FEDERAL CONTRACT LAW
Remember, this change proposal shares the savings
Joseph J. Petrillo
Performance-based contracts, incentives and other types of so-called win-win arrangements between buyer and seller are becoming increasingly popular in federal contracting. When you get past the hoopla, however, you'll discover these innovations aren't really new.
For about 40 years, contractors have been invited to propose changes to the specifications and to share in the resulting savings. This value engineering technique is common in contracts but also commonly forgotten.
That's a shame. The outlines of a value engineering program describe a mutually beneficial deal. The contractor proposes a different way to do the work, with the objective of saving the government money. The clause calls this a value engineering change proposal, or VECP. If the government accepts the idea, the contractor is paid a percentage of the savings.
The need for an incentive is obvious. Otherwise, why would the contractor take the time and effort to propose something that would reduce the contract price?
The government has complete discretion about whether to accept a VECP. What the government can't do, however, is reject the VECP and then use the idea anyway. This is called constructive acceptance, and it entitles the contractor to a share in savings.
The contractor's share depends on the type of contract. In most fixed-price contracts, the percentage is 50 percent of the savings. The savings eligible for sharing include those on the contract under which the VECP is accepted, other concurrent contracts and future contracts for a three- year period. The contractor can also receive 20 percent of the savings on collateral items, such as government operations and maintenance costs, up to a ceiling of $100,000.
The essential requirement is having a contract with a VECP clause in it. Without that, a would-be contractor's suggestions are likely to be merely gratuitous.Flex appeal
A recent decision by the Armed Services Board of Contract Appeals illustrates how flexible this program can be. In a case involving Sentara Health System [51540, Sept. 29, 2000], the contractor operated a network of primary care clinics. The government needed to report information on patient visits to a central computer database. It asked the contractor to propose a price for implementing its, the government's, home-grown system. This depended on doctors filling out bubble sheets, which were then scanned and proofread.
That proved to be an expensive undertaking, mainly because physician time is very valuable. There were also problems with scanning the forms, probably stemming from the poor penmanship for which physicians are famous.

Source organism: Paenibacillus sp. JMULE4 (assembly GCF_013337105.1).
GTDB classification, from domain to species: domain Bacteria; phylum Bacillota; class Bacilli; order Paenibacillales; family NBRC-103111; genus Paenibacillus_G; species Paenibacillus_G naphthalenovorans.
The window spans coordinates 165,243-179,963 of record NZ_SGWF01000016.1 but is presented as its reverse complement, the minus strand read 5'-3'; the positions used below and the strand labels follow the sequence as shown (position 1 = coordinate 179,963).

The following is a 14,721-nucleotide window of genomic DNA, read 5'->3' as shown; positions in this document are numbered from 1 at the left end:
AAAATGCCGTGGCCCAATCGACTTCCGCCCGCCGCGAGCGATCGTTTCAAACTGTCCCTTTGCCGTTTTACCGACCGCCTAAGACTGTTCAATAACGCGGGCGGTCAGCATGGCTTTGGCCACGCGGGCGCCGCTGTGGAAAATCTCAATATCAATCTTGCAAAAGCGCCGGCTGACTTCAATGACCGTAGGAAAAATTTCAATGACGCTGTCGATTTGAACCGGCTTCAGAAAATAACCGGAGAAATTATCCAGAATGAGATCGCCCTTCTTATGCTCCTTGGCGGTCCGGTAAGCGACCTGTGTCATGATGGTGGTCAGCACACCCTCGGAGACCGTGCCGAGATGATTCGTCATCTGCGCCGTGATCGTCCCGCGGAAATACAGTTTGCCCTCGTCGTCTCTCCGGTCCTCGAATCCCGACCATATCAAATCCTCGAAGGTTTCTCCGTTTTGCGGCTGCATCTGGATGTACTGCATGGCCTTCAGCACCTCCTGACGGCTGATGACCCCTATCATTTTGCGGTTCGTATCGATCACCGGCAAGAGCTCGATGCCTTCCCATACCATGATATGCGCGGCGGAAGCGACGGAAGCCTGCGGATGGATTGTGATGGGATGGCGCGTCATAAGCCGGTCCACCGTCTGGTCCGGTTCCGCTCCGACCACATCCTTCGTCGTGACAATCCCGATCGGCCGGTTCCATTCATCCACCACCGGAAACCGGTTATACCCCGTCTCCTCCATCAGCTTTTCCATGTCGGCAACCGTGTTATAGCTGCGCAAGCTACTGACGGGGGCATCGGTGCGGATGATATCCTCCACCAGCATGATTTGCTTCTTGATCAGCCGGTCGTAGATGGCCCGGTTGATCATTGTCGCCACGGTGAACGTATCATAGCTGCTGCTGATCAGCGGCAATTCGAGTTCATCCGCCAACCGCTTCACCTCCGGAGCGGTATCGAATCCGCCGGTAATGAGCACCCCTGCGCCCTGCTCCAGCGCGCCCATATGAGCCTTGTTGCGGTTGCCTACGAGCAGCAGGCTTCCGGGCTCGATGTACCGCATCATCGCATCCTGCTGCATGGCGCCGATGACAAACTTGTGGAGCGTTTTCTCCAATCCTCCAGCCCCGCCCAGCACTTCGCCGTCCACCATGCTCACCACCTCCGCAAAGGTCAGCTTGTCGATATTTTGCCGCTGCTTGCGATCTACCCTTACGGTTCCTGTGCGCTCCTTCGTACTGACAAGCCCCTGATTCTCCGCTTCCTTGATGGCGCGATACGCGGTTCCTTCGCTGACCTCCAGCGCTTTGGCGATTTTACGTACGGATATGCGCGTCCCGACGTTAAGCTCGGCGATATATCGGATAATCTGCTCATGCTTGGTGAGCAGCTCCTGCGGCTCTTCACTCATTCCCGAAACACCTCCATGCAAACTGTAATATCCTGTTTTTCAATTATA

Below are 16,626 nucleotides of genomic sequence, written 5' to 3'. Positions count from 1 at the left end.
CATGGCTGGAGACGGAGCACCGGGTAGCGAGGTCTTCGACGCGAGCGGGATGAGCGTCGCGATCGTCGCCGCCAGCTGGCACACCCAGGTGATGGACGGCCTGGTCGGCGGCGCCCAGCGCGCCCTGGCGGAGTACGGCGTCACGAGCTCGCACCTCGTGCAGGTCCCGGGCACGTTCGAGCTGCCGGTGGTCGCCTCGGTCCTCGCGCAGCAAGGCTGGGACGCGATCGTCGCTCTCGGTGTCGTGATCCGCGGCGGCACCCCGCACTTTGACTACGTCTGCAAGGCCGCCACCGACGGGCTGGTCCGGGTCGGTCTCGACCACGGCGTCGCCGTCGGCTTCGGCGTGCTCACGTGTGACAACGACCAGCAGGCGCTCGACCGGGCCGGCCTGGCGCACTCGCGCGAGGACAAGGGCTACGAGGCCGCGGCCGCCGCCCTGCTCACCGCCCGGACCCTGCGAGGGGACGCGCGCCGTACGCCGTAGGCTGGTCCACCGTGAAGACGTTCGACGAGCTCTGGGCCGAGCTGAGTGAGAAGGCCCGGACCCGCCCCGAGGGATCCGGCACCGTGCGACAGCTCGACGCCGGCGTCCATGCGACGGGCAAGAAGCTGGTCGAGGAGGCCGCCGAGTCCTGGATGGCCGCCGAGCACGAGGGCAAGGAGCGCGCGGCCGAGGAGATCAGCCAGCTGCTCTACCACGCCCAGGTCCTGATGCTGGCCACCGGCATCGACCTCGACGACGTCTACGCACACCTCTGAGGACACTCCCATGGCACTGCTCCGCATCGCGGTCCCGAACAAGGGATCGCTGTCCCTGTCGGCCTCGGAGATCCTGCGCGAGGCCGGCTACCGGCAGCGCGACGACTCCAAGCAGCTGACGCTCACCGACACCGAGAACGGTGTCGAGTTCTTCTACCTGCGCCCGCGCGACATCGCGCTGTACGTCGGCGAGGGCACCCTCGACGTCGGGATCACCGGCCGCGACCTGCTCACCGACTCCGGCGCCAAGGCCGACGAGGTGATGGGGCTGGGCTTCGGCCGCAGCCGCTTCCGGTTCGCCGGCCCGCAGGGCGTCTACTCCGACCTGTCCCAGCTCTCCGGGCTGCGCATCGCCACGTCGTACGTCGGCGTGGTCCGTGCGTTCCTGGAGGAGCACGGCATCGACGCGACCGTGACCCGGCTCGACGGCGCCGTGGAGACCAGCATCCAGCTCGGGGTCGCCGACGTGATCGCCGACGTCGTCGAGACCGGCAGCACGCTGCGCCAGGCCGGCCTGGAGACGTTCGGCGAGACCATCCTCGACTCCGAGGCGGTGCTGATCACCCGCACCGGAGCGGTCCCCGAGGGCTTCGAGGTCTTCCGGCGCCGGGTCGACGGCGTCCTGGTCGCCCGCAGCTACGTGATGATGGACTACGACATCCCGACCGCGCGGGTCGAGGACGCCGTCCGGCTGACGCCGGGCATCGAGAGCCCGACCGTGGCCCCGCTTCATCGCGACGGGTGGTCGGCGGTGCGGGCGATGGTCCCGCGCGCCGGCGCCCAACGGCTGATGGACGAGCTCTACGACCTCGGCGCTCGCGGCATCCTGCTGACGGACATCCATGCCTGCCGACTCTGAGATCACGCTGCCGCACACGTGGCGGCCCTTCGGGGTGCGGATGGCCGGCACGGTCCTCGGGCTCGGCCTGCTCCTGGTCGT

Instead, the contractor proposed to furnish the data from its proprietary database, in ASCII flat-file format. It framed its proposal as a formal VECP.
When the government ultimately balked at the high price of implementing its own system, it turned to the contractor's VECP, which it added to the contract by modification. But the agency refused to pay the contractor its share of the savings because the data reporting requirement had not been formally part of the contract.
The board rejected this narrow reading of the clause. Relying on a 1971 case about adding air conditioning to a new building at Cape Canaveral, Fla., the board held that the VECP was valid. When the government directed the contractor to prepare to report the patient visit data, the contractor was under the implied contractual obligation to provide the data. Its VECP related to this obligation, so the company was entitled to share in the resulting savings.
The board's decision avoids an unfortunate anomaly. If the government had prevailed, then the program would yield less benefit to both parties. The contractor would first have to implement the government's inefficient and costly method of performance'before submitting its VECP.
The solution the board decided on means that contractors don't have to waste the government's money to get the benefits of VECPs.
Unfortunately, few VECPs are proposed and accepted. The architects of procurement reform should study why this is so when constructing their new incentive programs. Joseph J. Petrillo is an attorney with the Washington law firm of Petrillo & Powell.
E-mail him at firstname.lastname@example.org